Neil Hamburger – Hot February Night

Neil Hamburger – Hot February Night

When you actually want to be known as “America’s Funny Man,” you create a certain amount of hysteria around you. For Neil Hamburger, being idiosyncratic and divisive happens to come with the territory and as a comedian who revels in dark, almost anti-humor, many would seem confused. But one thing’s for sure, Hamburger’s comedy is a unique brand – inspired by Andy Kaufman’s Tony Clifton persona – and this previously-only-available-on-tour-CD comes with a healthy dose of Hamburger’s wildest moments.

For starters, the testimony from this album was taken during Hamburger’s opening sets for Tenacious D. Through the hecklers, the jeers, the blatant boos; Hamburger squalls and coughs his way through his jokes without a care in the world. As the creation of Australian musician and artist Gregg Turkington, Hamburger realizes that his comedy may not be the most popular but then again, that’s not what he’s shooting for.

In between taking jabs at celebrities, calling out fans for having ‘zipper lips,’ or even just through his incessant coughs, Hot February Night is probably Hamburger’s most outrageous set of new material. As someone who has frequented other intensified comedian’s shows (Tom Green, Tim an Eric) Hamburger knows exactly what to say to get a crowd into a raucous mood. Speaking of mood, on “Destroying the Mood” Hamburger calls the crowd out for their jeers and asks for security to remove a man for “destroying the mood of the evening,” before he asks, “Why did God let James Brown die?” and though the punch line is greeted with absolutely no cheers, he goes on to let us know that Dominoes’ was ‘created as punishment for our complacency for letting the Holocaust happen.’ Before you know it, Hamburger is letting us know why God created AIDS, while throwing a jab at Robin Williams at the same time. It’s this kind of comedy that fills Hamburger’s sets and as raucous and ridiculous as it seems, there is no doubt that he knows how to put on a fascinating show.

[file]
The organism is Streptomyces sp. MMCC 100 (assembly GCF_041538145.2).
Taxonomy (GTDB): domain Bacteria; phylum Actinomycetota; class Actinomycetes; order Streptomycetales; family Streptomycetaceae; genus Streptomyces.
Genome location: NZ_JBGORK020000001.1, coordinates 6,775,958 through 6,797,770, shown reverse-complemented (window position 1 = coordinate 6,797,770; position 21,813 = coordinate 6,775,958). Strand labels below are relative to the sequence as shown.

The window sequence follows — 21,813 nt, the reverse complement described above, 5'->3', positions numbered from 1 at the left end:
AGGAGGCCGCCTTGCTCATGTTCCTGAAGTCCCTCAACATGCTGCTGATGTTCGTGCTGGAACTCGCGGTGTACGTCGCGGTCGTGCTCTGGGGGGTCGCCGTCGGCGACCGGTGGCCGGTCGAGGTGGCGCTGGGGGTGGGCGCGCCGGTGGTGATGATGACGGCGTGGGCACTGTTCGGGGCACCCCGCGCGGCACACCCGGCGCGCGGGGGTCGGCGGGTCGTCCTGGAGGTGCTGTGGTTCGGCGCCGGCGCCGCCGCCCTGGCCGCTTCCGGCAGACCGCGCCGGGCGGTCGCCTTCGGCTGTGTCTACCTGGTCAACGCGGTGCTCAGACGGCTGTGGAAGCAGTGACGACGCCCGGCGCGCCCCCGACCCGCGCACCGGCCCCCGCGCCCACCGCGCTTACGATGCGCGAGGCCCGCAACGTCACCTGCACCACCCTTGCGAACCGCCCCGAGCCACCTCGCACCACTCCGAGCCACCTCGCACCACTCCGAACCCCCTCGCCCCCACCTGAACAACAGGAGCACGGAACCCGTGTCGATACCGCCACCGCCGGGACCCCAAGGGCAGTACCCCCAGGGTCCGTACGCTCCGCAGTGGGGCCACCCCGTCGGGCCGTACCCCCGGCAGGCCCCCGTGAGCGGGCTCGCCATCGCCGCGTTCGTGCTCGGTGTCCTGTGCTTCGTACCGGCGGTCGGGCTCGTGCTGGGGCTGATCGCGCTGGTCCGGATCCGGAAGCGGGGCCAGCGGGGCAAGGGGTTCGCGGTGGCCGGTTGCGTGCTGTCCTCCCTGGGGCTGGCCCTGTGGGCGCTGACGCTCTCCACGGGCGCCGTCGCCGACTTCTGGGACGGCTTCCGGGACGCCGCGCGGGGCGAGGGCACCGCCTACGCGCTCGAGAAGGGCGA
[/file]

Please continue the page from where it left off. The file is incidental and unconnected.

But all of this isn’t to say that Hamburger’s comedy is entirely without laughs. Naturally, the album’s crowd is hungry for Tenacious D to perform so there is not much love for Hamburger’s antics. Nonetheless, after thrillingly putting Courtney Love to shame, he draws a wealthy amount of laughs and shyly says “OK” with a smooth grin before hitting her with another harsh put-down. The audience begins to chant for Tenacious D’s music because they are entirely appalled by his comedy; Hamburger uses this anti-love to beg the audience for support in screaming “Cranberry Sauce” at his request. You’d need to listen to the live set to appreciate all of its punch lines but even when Hamburger seems to be entirely devoid of what’s going on around him, he is always in control.

Pushing obvious comments in a low-brow manner, there is simply no looking back for Hamburger and his jokes. Extreme and lewd, you can put on your headphones and laugh along with everything – although you’ll be alone. It’d be interesting to hear Hamburger in front of a crowd of his fans but I likely assume it’d be much of the same heckling. It’s part of the act, part of what makes it all the more appealing and part of what makes Hamburger so shocking and laughable – he wouldn’t have it any other way.

Drag City